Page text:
Syria – C: Well, they did better than Saudi. That’s something.

JordanB: The surprise of the tournament. Less assuming than Syria which still has Al-Karamah football club. Their exported players play in second class Saudi teams and in Cyprus. Their foreign coach came from Iraq. And yet they were close to humiliate Japan and did the job against Saudi.  Their only mistake was only to do it worse than Uzbekistan.

Saudi – F: It’s their fault. It’s their fault for preventing players to go overseas, while criticizing Asian moguls for investing in European clubs instead of Asian ones (or that a cue to invest in Saudi?). With players from giants Al-Hilal & Al-Ittihad, they were supposed to be scary. Maybe the loss against Syria was a fu…bad luck, like what happened to Spain in South Africa. But Peserio was axed (figuratively, hopefully) also because of his record in the World Cup qualification. Still, like Kuwait, the biggest fault lies in the FA.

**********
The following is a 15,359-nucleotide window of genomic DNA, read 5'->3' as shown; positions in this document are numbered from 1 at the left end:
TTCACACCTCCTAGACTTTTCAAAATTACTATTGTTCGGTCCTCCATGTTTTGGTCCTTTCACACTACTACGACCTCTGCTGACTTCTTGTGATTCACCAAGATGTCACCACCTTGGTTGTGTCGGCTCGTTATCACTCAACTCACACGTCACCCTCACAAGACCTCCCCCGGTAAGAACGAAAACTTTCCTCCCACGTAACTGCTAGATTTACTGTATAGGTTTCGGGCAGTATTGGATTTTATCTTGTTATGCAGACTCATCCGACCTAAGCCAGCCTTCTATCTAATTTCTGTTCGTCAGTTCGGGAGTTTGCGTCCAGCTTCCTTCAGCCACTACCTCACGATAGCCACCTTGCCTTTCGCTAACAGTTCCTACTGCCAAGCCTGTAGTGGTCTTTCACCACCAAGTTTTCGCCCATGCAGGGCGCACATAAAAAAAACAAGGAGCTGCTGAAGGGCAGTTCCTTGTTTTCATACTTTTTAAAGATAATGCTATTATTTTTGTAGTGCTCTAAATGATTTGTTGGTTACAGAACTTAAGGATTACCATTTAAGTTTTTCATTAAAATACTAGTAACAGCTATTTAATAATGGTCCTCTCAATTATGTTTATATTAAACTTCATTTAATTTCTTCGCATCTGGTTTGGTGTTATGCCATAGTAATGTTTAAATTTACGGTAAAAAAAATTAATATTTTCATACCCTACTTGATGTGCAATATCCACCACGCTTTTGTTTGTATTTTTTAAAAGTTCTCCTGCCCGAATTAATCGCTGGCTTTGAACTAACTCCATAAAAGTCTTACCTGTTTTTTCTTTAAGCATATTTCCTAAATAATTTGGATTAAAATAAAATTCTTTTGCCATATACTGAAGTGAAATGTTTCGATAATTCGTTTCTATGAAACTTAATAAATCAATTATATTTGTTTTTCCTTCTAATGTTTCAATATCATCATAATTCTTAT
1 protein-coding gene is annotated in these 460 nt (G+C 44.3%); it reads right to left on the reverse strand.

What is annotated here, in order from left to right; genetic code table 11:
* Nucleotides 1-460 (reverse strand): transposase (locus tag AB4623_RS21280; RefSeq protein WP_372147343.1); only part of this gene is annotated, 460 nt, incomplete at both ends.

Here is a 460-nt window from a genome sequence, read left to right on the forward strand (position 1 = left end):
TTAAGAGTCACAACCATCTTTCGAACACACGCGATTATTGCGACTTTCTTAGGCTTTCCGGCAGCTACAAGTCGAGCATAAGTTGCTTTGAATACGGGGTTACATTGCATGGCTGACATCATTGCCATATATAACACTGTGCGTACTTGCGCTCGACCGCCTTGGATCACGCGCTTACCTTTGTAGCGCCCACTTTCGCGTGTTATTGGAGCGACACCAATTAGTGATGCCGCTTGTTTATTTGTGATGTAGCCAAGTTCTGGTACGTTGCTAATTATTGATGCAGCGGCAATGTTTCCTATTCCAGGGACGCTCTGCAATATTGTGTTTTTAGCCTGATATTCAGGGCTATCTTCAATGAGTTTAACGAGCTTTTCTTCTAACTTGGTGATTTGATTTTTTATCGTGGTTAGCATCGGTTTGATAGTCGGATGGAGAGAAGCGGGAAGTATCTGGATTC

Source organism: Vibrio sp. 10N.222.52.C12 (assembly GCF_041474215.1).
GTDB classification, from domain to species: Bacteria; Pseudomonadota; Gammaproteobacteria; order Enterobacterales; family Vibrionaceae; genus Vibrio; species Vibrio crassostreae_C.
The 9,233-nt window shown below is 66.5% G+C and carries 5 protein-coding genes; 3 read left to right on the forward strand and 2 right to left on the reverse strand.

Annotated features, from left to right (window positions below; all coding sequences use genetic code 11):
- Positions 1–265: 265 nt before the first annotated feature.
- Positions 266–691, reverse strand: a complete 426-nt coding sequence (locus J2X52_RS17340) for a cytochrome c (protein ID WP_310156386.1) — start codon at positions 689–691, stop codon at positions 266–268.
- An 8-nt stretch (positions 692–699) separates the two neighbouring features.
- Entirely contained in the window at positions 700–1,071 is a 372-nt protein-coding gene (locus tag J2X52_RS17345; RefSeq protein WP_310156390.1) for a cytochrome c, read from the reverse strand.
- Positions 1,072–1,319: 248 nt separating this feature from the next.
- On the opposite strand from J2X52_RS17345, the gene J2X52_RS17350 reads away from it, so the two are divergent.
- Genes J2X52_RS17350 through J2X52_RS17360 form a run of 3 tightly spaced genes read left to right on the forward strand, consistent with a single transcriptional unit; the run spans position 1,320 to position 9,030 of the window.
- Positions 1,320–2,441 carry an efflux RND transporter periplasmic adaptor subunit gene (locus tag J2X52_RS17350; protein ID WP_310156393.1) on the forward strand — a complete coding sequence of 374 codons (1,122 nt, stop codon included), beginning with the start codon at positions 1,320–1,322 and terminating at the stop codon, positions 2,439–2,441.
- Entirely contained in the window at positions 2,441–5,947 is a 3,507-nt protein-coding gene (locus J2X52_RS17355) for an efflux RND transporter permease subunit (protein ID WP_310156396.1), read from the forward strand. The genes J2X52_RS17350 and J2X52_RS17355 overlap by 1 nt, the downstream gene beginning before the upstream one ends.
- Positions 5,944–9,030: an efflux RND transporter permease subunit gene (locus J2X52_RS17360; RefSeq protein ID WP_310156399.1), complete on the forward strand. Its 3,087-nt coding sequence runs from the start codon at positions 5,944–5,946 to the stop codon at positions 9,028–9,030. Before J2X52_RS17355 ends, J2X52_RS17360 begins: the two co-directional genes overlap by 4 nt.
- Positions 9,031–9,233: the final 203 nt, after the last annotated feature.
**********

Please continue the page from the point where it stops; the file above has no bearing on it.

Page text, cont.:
Korea – A: Great result from a U20 team. Who knows, an older team could not achieve a better result. I didn’t trust Ji Dong-Won much and had preferred for K-League top scorer Yoo Byung-Soo, who never came on pitch, but he still scored four goals, more than Euro based Japanese like Honda or Kagawa. Ko Ja-Cheol could become the second MVP, had not for his inconsistency in the play offs. Hopefully this new Golden Generation hopeful will stay consistent and deadly for the Olympics and World Cup qualification.

Australia A: This team made A-League fans happy. Well, there were only 3 players came from A-League and that’s because Jason Culina had past his prime for Europe, but Robbie Kruse and Matt McKay made the fans proud. Holger Osieck has also resurrected Harry Kewell and somewhat successful in making Tim Cahill a full-fledged forward. Still, seems he’s still unsure about the quality of the youth and the subs – too often he waited too long for subs, and Tommy Oar, Neil Kilkenny, and Scott McDonald failed to have quality time on field. Champions of 2015, unless Japan made an upset.

Bahrain C: Failed to surprise although they still tried to match the big two. Just bad draw which they failed to resist. But along with Uzbekistan, Bahrain is still a strong candidate for the extra World Cup spot.